Wildlife Wednesday - V is for Venomous Lionfish

The Venomous Lionfish can be Vicious 

Up to 18 sharp needle-like dorsal fins deliver a vicious venom which is vital for the protection of this vigorous creature. The lionfish is not vegetivorous but is a carnivorous fish. 

 
Looking much like a lions mane, the little fish will spread it's variegated pectoral fins and actually herd smaller fish into a corner where they are easier to prey upon. 
 
The average lionfish is between 12 - 15 inches in length, weighing up to 2.6 pounds. They can live approximately 15 years in the wild. The spines of this species deliver a sting that can last for days and cause extreme pain, sweating, respiratory distress, and even paralysis.  

   

Lionfish are prized by aquariums because of their striking looks, some even of a bright vermilion color. 

Although they are beautiful to look at, they are an invasive species now being found far too often off the coast of Florida. The Vone research Vessel, full of volunteers headed offshore from the coast of South Florida to capture some of these most beautiful voracious, havoc wreaking invaders. 

With no known predators, the lionfish are breeding at such a rapid rate in Florida waters, the native species are disappearing like vapor (practically). One large lionfish can devour more than 20 small reef fish within a 30 minute time frame. Once established, these fish will destroy our reefs and throw our ecosystem completely out of balance leaving our coral reefs to die and seaweed to take over.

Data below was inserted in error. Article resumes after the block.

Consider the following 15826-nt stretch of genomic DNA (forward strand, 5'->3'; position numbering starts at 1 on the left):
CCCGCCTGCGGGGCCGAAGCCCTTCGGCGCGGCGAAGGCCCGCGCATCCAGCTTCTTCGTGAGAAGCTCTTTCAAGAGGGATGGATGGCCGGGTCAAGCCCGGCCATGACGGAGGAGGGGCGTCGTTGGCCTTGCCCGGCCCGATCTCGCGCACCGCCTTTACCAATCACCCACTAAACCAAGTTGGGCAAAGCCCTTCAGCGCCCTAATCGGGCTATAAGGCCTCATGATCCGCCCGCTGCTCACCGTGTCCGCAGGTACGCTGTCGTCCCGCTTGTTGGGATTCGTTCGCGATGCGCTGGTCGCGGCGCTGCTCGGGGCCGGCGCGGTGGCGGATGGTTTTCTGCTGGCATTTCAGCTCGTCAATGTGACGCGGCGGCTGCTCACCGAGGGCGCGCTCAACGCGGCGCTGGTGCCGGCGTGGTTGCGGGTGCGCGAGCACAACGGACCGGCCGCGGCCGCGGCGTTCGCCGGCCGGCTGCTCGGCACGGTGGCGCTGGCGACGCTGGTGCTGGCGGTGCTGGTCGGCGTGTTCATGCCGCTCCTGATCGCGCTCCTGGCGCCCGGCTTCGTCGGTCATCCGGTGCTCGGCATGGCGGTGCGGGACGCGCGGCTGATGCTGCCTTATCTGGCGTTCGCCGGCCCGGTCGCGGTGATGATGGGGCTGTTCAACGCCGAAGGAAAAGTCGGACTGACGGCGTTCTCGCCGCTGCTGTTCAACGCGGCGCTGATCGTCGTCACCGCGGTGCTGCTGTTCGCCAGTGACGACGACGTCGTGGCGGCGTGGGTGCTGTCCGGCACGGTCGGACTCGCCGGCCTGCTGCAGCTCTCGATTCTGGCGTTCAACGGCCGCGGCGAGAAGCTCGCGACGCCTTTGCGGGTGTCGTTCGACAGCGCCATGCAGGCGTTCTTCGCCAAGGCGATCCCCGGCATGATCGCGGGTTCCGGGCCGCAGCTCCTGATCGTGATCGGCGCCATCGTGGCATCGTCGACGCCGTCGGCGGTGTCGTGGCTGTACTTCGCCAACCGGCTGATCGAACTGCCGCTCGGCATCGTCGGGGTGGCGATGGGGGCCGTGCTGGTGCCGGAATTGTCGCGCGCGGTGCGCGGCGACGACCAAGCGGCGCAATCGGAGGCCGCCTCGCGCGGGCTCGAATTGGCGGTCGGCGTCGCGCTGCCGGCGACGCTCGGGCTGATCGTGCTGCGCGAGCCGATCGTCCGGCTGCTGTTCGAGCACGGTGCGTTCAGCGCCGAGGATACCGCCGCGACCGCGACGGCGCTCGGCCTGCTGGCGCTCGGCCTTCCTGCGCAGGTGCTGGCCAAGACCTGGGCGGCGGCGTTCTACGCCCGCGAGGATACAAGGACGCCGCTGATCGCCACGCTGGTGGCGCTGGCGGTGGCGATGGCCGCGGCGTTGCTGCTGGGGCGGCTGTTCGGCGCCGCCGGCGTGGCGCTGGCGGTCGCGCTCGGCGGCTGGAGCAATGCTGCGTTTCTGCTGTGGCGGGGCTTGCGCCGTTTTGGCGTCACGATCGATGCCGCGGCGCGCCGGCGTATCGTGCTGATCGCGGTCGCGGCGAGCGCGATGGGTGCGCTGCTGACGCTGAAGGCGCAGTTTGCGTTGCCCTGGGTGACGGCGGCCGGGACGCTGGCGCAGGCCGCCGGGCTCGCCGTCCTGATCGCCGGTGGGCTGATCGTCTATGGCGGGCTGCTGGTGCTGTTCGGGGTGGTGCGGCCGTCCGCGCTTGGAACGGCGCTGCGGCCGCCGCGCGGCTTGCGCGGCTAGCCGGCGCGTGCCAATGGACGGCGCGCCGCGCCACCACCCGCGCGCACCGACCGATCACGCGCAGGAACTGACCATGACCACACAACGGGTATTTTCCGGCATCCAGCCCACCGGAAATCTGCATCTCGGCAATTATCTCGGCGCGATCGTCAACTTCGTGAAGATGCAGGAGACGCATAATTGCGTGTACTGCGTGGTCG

The violent lionfish is not welcome here. 

common names:  lionfish, zebrafish, firefish, turkeyfish, red lionfish, butterfly cod, ornate butterfly-cod, peacock lionfish, red firefish, scorpion volitans, devil firefish 

native region: The South Pacific and Indian Oceans (i.e., the Indo-Pacific region). The range of the lionfish covers a very large area from western Australia and Malaysia east to French Polynesia and the United Kingdom's Pitcairn Islands, north to southern Japan and southern Korea and south to Lord Howe Island off the east coast of Australia and the Kermadec Islands of New Zealand. In between, the species is found throughout Micronesia. 

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